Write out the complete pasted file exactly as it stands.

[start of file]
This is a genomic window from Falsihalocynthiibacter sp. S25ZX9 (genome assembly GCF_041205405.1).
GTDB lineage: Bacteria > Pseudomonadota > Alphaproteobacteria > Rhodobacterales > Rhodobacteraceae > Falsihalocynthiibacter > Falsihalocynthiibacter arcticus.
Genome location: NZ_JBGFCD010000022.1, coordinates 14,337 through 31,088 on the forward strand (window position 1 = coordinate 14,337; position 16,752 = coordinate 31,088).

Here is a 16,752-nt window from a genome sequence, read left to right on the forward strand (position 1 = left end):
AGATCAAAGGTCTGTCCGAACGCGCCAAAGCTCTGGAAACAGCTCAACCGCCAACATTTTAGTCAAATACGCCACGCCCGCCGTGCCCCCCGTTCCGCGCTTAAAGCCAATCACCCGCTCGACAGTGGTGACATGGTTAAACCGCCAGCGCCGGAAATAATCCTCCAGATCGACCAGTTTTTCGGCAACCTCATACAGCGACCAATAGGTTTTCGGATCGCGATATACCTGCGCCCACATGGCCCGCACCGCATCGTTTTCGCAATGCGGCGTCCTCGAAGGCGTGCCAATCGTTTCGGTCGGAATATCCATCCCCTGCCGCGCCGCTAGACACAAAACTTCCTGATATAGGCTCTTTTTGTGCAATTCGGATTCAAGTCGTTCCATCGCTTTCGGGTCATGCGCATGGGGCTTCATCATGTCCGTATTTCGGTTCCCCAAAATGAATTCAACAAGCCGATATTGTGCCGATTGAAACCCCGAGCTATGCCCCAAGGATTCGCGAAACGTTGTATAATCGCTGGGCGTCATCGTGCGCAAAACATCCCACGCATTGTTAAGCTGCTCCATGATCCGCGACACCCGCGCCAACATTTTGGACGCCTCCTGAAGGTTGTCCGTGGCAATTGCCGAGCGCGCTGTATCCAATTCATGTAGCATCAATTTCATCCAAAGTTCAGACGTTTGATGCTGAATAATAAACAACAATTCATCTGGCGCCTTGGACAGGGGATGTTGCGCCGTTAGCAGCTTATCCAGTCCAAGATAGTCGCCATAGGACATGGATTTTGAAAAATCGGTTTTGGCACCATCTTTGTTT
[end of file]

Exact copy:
This is a genomic window from Falsihalocynthiibacter sp. S25ZX9 (genome assembly GCF_041205405.1).
GTDB lineage: Bacteria > Pseudomonadota > Alphaproteobacteria > Rhodobacterales > Rhodobacteraceae > Falsihalocynthiibacter > Falsihalocynthiibacter arcticus.
Genome location: NZ_JBGFCD010000022.1, coordinates 14,337 through 31,088 on the forward strand (window position 1 = coordinate 14,337; position 16,752 = coordinate 31,088).

Here is a 16,752-nt window from a genome sequence, read left to right on the forward strand (position 1 = left end):
AGATCAAAGGTCTGTCCGAACGCGCCAAAGCTCTGGAAACAGCTCAACCGCCAACATTTTAGTCAAATACGCCACGCCCGCCGTGCCCCCCGTTCCGCGCTTAAAGCCAATCACCCGCTCGACAGTGGTGACATGGTTAAACCGCCAGCGCCGGAAATAATCCTCCAGATCGACCAGTTTTTCGGCAACCTCATACAGCGACCAATAGGTTTTCGGATCGCGATATACCTGCGCCCACATGGCCCGCACCGCATCGTTTTCGCAATGCGGCGTCCTCGAAGGCGTGCCAATCGTTTCGGTCGGAATATCCATCCCCTGCCGCGCCGCTAGACACAAAACTTCCTGATATAGGCTCTTTTTGTGCAATTCGGATTCAAGTCGTTCCATCGCTTTCGGGTCATGCGCATGGGGCTTCATCATGTCCGTATTTCGGTTCCCCAAAATGAATTCAACAAGCCGATATTGTGCCGATTGAAACCCCGAGCTATGCCCCAAGGATTCGCGAAACGTTGTATAATCGCTGGGCGTCATCGTGCGCAAAACATCCCACGCATTGTTAAGCTGCTCCATGATCCGCGACACCCGCGCCAACATTTTGGACGCCTCCTGAAGGTTGTCCGTGGCAATTGCCGAGCGCGCTGTATCCAATTCATGTAGCATCAATTTCATCCAAAGTTCAGACGTTTGATGCTGAATAATAAACAACAATTCATCTGGCGCCTTGGACAGGGGATGTTGCGCCGTTAGCAGCTTATCCAGTCCAAGATAGTCGCCATAGGACATGGATTTTGAAAAATCGGTTTTGGCACCATCTTTGTTT